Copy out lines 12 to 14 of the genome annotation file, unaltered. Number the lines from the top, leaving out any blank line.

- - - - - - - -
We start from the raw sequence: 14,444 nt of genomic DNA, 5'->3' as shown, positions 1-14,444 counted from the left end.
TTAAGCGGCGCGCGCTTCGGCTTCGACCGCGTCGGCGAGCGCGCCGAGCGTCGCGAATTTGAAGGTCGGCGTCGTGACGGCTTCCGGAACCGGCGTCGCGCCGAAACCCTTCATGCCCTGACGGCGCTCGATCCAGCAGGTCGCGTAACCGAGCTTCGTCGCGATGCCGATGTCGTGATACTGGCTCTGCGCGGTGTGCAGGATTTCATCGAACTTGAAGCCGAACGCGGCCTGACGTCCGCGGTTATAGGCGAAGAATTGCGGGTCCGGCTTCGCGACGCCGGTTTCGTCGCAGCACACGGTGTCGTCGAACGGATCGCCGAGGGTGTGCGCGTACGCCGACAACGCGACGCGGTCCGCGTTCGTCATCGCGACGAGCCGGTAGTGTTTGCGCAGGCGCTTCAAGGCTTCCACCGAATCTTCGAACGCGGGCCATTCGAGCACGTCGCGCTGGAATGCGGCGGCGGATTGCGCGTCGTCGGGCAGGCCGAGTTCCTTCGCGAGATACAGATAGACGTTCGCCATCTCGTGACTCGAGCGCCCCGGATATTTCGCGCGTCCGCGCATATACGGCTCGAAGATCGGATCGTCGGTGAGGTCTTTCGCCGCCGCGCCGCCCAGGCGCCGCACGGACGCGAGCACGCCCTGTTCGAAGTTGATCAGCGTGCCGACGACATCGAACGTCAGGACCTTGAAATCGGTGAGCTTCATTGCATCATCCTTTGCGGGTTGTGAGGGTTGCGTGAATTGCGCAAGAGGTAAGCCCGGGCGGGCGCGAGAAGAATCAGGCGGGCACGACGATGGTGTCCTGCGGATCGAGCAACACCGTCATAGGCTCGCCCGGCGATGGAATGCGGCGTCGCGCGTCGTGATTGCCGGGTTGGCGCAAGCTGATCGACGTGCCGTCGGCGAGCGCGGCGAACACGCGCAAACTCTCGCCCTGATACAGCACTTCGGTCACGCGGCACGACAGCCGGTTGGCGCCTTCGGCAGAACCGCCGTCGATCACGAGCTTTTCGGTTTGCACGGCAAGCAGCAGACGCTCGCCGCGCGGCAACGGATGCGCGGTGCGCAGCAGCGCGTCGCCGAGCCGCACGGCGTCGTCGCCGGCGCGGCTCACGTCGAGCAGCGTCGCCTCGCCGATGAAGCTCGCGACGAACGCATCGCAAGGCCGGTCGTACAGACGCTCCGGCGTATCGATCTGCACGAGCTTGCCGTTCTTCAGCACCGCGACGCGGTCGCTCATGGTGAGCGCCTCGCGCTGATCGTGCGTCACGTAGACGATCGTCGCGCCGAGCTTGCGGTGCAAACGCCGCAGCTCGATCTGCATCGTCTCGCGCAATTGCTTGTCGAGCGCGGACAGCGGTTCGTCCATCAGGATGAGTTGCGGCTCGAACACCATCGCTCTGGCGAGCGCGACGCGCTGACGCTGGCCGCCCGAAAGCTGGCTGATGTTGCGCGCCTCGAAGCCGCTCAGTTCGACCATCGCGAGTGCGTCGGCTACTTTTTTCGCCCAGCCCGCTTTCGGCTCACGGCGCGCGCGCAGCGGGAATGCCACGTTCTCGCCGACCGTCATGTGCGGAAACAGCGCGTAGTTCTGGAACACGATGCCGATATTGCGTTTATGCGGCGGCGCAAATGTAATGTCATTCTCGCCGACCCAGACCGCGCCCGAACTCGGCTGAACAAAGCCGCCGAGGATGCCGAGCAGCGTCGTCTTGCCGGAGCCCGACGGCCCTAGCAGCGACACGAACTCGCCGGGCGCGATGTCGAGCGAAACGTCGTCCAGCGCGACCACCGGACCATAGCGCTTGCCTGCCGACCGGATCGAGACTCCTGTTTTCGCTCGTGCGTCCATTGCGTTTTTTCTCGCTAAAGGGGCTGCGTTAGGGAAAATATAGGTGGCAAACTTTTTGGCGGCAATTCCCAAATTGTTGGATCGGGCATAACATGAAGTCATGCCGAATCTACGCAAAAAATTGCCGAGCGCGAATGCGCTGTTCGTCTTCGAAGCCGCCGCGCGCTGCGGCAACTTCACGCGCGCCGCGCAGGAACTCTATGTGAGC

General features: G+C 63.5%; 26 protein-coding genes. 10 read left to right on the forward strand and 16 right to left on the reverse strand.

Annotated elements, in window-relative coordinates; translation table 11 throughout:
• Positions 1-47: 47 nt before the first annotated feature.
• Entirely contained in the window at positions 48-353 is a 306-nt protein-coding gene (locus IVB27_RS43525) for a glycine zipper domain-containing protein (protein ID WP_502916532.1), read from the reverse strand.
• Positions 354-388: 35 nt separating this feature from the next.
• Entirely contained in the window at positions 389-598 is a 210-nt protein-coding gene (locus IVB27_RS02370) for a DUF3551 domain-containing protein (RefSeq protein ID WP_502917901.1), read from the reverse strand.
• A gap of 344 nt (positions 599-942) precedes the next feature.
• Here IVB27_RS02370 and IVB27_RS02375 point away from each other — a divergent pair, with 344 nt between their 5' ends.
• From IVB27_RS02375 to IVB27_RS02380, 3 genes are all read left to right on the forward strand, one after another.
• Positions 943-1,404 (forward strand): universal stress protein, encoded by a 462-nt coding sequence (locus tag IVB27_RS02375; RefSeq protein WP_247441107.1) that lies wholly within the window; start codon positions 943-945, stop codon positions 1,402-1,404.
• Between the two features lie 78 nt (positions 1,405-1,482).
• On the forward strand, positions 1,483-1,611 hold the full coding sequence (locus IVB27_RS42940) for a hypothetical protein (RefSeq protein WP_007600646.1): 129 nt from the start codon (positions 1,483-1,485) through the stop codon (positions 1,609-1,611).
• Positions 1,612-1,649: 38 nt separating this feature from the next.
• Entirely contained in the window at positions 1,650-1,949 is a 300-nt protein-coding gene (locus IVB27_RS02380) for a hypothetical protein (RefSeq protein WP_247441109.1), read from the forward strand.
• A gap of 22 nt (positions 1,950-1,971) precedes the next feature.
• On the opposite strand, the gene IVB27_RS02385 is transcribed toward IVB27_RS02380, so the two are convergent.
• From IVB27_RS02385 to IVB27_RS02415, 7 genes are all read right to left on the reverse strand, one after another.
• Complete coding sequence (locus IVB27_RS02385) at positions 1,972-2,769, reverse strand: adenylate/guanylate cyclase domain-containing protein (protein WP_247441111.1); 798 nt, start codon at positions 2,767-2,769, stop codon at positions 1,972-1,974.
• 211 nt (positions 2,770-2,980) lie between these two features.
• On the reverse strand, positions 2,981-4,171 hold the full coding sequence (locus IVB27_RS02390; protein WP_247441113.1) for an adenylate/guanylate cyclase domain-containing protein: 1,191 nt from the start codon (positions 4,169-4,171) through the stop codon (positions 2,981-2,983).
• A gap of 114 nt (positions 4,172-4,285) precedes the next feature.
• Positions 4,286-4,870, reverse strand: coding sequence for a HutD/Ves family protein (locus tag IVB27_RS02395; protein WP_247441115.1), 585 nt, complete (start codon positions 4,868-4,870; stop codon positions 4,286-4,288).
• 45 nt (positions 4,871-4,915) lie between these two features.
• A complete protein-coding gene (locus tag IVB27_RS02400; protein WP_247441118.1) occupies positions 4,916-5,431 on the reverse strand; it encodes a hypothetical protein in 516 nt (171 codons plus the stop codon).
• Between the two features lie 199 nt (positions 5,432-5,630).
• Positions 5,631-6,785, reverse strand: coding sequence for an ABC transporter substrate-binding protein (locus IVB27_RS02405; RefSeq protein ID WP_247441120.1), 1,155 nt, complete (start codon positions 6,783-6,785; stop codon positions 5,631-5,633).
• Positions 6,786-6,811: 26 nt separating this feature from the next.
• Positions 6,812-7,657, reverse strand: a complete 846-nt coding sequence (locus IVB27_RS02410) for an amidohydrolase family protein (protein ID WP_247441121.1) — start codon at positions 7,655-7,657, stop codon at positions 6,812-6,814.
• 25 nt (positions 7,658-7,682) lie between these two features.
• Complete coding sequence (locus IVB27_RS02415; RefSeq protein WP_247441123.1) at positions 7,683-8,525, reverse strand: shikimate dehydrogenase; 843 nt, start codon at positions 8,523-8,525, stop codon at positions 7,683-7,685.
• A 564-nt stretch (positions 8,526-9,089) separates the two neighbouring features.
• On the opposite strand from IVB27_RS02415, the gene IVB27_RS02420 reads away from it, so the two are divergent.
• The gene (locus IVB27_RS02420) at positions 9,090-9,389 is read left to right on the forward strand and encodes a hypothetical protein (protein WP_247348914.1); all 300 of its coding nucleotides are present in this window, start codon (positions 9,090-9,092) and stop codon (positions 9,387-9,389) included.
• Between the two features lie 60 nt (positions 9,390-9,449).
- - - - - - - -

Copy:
• Positions 943-1,404 (forward strand): universal stress protein, encoded by a 462-nt coding sequence (locus tag IVB27_RS02375; RefSeq protein WP_247441107.1) that lies wholly within the window; start codon positions 943-945, stop codon positions 1,402-1,404.
• Between the two features lie 78 nt (positions 1,405-1,482).
• On the forward strand, positions 1,483-1,611 hold the full coding sequence (locus IVB27_RS42940) for a hypothetical protein (RefSeq protein WP_007600646.1): 129 nt from the start codon (positions 1,483-1,485) through the stop codon (positions 1,609-1,611).